A r c h i v e d  I n f o r m a t i o n

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Secretary Riley's Statement on the
Education Department's
Fiscal Year 1997 Budget

Photo: Richard RileyRichard W. Riley, U.S. Secretary of Education

Soundclip from Secretary's Budget Press Conference [Text]
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Release of 1997 Budget

Washington, DC

Tuesday, March 19, 1996

I am pleased to announce today the President's 1997 education budget. This budget reflects the conviction of the American people that education is critical to our future prosperity. It also reinforces the President's commitment to protecting the federal investment in education. This budget is a good, strong statement that the President continues to make education one of his highest priorities.

Our budget will help schools and communities advance their own efforts to improve education. And it will help to make sure that every deserving student who wants a postsecondary education can get one.

The President's budget demonstrates that, by making hard choices, it is possible to protect and even increase the investment in education while still balancing the Federal budget. It is important to note that under both CBO and OMB scoring, the President has submitted a seven-year balanced budget. What we cannot do is close the budget deficit by creating an education deficit.

In describing our budget proposals, we are using 1995 as the point of comparison. Almost six months into the fiscal year, we do not yet have a 1996 appropriation. The American people have made clear they do not want to cut educational opportunities for our children. Yet some in the Congress have spent most of the past year in demographic denial about rising school enrollment and in varying stages of retreat from support for local schools and assistance to help students and their families pay for college.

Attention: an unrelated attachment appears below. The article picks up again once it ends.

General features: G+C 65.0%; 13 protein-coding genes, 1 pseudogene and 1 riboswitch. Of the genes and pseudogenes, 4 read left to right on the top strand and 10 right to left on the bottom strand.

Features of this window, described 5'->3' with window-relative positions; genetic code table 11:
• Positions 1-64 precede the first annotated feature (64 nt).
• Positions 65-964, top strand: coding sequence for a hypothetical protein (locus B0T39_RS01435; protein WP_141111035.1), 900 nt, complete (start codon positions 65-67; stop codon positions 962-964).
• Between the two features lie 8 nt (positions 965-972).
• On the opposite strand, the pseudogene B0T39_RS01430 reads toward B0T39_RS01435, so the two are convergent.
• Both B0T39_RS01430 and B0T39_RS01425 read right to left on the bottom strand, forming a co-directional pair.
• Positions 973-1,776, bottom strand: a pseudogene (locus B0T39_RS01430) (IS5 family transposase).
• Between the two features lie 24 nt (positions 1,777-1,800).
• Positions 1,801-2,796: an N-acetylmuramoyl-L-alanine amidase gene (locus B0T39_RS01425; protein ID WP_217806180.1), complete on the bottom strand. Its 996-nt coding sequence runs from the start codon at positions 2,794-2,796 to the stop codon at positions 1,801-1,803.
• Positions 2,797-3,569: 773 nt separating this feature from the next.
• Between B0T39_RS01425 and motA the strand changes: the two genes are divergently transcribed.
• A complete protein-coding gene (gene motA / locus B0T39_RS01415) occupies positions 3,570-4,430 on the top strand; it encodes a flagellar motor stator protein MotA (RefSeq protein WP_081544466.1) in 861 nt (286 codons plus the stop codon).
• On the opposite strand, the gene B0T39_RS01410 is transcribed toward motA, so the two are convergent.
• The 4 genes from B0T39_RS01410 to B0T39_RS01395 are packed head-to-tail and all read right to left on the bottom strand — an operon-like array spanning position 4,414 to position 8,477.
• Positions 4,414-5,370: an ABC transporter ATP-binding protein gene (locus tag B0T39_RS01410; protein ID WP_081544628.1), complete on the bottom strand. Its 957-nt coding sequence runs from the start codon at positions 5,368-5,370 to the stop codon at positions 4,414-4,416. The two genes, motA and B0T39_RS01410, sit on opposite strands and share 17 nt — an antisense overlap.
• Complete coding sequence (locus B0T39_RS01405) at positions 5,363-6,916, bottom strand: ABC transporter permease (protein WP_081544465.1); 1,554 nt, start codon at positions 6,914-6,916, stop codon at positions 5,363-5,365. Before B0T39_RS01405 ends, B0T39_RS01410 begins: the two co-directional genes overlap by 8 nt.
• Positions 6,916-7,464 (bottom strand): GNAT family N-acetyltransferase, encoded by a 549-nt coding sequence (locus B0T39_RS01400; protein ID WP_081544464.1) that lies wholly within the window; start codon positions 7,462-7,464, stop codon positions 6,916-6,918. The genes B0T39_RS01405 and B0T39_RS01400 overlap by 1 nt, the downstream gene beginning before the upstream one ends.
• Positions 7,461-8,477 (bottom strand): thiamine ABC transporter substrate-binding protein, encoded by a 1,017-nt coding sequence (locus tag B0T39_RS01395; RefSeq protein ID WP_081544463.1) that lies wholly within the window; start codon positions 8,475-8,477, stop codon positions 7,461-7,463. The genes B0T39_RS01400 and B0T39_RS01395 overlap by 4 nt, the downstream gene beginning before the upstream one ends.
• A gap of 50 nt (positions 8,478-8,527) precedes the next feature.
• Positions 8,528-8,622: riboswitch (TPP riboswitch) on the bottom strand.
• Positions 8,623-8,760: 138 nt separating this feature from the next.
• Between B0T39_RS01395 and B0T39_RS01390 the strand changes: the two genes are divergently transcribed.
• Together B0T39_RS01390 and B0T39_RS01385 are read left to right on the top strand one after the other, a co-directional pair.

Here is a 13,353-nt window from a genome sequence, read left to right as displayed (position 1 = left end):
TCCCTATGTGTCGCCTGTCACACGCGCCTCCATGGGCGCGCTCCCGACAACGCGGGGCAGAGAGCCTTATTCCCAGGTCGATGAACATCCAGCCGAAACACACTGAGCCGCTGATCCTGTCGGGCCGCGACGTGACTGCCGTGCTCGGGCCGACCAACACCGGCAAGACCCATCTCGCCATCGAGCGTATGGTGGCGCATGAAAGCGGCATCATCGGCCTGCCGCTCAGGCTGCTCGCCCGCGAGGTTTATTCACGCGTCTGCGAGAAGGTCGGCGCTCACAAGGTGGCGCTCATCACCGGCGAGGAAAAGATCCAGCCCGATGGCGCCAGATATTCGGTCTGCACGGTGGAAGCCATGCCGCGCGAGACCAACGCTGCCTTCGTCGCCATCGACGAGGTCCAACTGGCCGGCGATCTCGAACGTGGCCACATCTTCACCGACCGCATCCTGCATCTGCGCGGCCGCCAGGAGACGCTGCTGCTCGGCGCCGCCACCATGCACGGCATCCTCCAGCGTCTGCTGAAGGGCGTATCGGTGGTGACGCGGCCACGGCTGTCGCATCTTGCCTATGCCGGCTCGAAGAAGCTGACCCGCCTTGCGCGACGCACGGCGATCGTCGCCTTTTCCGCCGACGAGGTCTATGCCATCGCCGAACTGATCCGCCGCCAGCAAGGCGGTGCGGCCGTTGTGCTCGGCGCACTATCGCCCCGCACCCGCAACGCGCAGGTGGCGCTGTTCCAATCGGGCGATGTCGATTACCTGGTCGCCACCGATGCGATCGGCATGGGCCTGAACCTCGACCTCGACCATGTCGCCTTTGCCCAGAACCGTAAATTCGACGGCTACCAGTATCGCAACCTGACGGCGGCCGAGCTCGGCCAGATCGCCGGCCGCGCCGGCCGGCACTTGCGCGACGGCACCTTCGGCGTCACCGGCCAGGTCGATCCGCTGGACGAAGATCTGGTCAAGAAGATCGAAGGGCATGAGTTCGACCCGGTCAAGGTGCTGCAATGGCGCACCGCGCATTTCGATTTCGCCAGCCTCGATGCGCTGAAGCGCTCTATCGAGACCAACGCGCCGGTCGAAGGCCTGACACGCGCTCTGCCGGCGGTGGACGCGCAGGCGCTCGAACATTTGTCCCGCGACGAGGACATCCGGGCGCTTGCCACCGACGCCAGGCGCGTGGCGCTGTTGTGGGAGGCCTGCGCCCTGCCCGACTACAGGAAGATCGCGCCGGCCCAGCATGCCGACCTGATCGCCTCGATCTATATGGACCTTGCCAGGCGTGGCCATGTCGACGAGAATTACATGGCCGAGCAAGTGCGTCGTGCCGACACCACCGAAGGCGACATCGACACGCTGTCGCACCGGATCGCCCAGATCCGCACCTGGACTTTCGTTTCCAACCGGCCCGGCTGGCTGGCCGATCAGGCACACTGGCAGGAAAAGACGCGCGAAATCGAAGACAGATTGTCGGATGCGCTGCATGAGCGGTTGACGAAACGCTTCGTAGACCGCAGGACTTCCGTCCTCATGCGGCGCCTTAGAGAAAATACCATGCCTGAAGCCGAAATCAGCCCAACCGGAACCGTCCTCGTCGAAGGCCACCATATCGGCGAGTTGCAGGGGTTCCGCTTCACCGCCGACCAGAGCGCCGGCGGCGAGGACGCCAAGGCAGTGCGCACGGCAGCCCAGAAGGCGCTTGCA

Excluding the Pell Grant program, which is funded in 1997 partially by a surplus of funds from prior years, we are requesting $19.7 billion, an increase of $1.3 billion or 7.2 percent over 1995, for Department of Education discretionary programs. For Pell Grants, we are requesting the largest increase in the maximum grant in more than 20 years -- from $2,340 to $2,700. That constitutes a 15-percent increase.

This budget is the product of difficult choices we have made. We are proposing reductions of more than a billion dollars through both eliminating almost 40 programs and reductions in other areas. Adding these proposed savings to our requested overall increase will enable us to direct a total of more than $2 billion in additional funding to priorities that have the greatest impact on teaching and learning in the classroom.


The education initiatives proposed by President Clinton and passed two years ago with strong bipartisan support in the Congress have stimulated schools throughout America to start to raise standards of learning and improve the quality of education.

For Goals 2000 , our education improvement initiative, we are requesting $476 million, an increase of $114 million over 1995. This will help some 12,000 schools get the resources they need to improve themselves. For building partnerships to put in place School to Work Opportunities , our budget provides $200 million, up nearly $78 million from 1995. Combined with an identical amount in the Department of Labor budget, this level would help nearly all States to put in place their School-to-Work systems.

The President is requesting $250 million as a down payment on a new Technology Literacy Challenge Fund, with federal matching funds to stimulate State, local, and private sector investment so that our students will become technologically literate.

Our budget also will help parents and teachers start up public charter schools by providing $40 million for about 700 Charter Schools, up from just $6 million in 1995. This request reflects President Clinton's strong support for public school choice. Today the greatest obstacle to charter schools is the lack of start-up funds. This investment will help overcome that obstacle.

We must improve literacy and reading in America. Our largest assistance to students to help them read and learn math well is our Title I Grants to Local Educational Agencies. We are requesting $7.2 billion, an increase of 7 percent over 1995, to help a total of 7 million students learn the basics. Safe and disciplined classrooms are a prerequisite for teaching and learning. The budget includes $540 million for Safe and Drug-Free Schools, a 16 percent increase. These funds will help end violence and drugs in more than 14,000 school districts.